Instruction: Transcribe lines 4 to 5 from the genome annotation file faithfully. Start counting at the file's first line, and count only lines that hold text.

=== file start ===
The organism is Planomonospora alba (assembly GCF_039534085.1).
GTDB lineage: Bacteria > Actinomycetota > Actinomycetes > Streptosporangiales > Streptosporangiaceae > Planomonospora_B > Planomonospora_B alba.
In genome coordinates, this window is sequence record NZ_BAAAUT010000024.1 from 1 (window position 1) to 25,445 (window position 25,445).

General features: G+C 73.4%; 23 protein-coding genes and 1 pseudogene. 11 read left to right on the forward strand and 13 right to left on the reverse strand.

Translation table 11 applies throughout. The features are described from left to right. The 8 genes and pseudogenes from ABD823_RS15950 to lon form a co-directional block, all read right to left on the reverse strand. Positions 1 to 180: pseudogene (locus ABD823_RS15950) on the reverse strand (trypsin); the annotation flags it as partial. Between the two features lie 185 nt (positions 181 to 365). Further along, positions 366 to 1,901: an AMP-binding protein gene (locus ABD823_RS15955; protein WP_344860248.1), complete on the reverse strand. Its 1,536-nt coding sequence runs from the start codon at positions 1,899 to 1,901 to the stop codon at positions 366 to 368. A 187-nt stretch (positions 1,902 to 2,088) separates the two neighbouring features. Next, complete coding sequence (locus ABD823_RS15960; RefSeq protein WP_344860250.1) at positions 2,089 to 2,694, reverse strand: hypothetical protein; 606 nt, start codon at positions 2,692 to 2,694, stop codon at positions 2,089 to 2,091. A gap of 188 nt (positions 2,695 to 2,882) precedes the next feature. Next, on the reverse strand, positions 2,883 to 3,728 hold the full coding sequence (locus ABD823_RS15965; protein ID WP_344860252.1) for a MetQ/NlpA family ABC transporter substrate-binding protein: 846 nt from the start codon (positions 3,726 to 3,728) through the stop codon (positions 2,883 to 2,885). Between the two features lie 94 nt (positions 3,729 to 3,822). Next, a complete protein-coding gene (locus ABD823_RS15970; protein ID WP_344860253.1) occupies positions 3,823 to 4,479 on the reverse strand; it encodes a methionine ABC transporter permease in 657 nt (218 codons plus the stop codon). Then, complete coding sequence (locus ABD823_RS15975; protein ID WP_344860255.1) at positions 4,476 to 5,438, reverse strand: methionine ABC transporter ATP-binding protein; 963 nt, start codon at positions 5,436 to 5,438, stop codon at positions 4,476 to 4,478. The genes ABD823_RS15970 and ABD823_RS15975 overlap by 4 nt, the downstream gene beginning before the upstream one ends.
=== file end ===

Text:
General features: G+C 73.4%; 23 protein-coding genes and 1 pseudogene. 11 read left to right on the forward strand and 13 right to left on the reverse strand.

Translation table 11 applies throughout. The features are described from left to right. The 8 genes and pseudogenes from ABD823_RS15950 to lon form a co-directional block, all read right to left on the reverse strand. Positions 1 to 180: pseudogene (locus ABD823_RS15950) on the reverse strand (trypsin); the annotation flags it as partial. Between the two features lie 185 nt (positions 181 to 365). Further along, positions 366 to 1,901: an AMP-binding protein gene (locus ABD823_RS15955; protein WP_344860248.1), complete on the reverse strand. Its 1,536-nt coding sequence runs from the start codon at positions 1,899 to 1,901 to the stop codon at positions 366 to 368. A 187-nt stretch (positions 1,902 to 2,088) separates the two neighbouring features. Next, complete coding sequence (locus ABD823_RS15960; RefSeq protein WP_344860250.1) at positions 2,089 to 2,694, reverse strand: hypothetical protein; 606 nt, start codon at positions 2,692 to 2,694, stop codon at positions 2,089 to 2,091. A gap of 188 nt (positions 2,695 to 2,882) precedes the next feature. Next, on the reverse strand, positions 2,883 to 3,728 hold the full coding sequence (locus ABD823_RS15965; protein ID WP_344860252.1) for a MetQ/NlpA family ABC transporter substrate-binding protein: 846 nt from the start codon (positions 3,726 to 3,728) through the stop codon (positions 2,883 to 2,885). Between the two features lie 94 nt (positions 3,729 to 3,822). Next, a complete protein-coding gene (locus ABD823_RS15970; protein ID WP_344860253.1) occupies positions 3,823 to 4,479 on the reverse strand; it encodes a methionine ABC transporter permease in 657 nt (218 codons plus the stop codon). Then, complete coding sequence (locus ABD823_RS15975; protein ID WP_344860255.1) at positions 4,476 to 5,438, reverse strand: methionine ABC transporter ATP-binding protein; 963 nt, start codon at positions 5,436 to 5,438, stop codon at positions 4,476 to 4,478. The genes ABD823_RS15970 and ABD823_RS15975 overlap by 4 nt, the downstream gene beginning before the upstream one ends.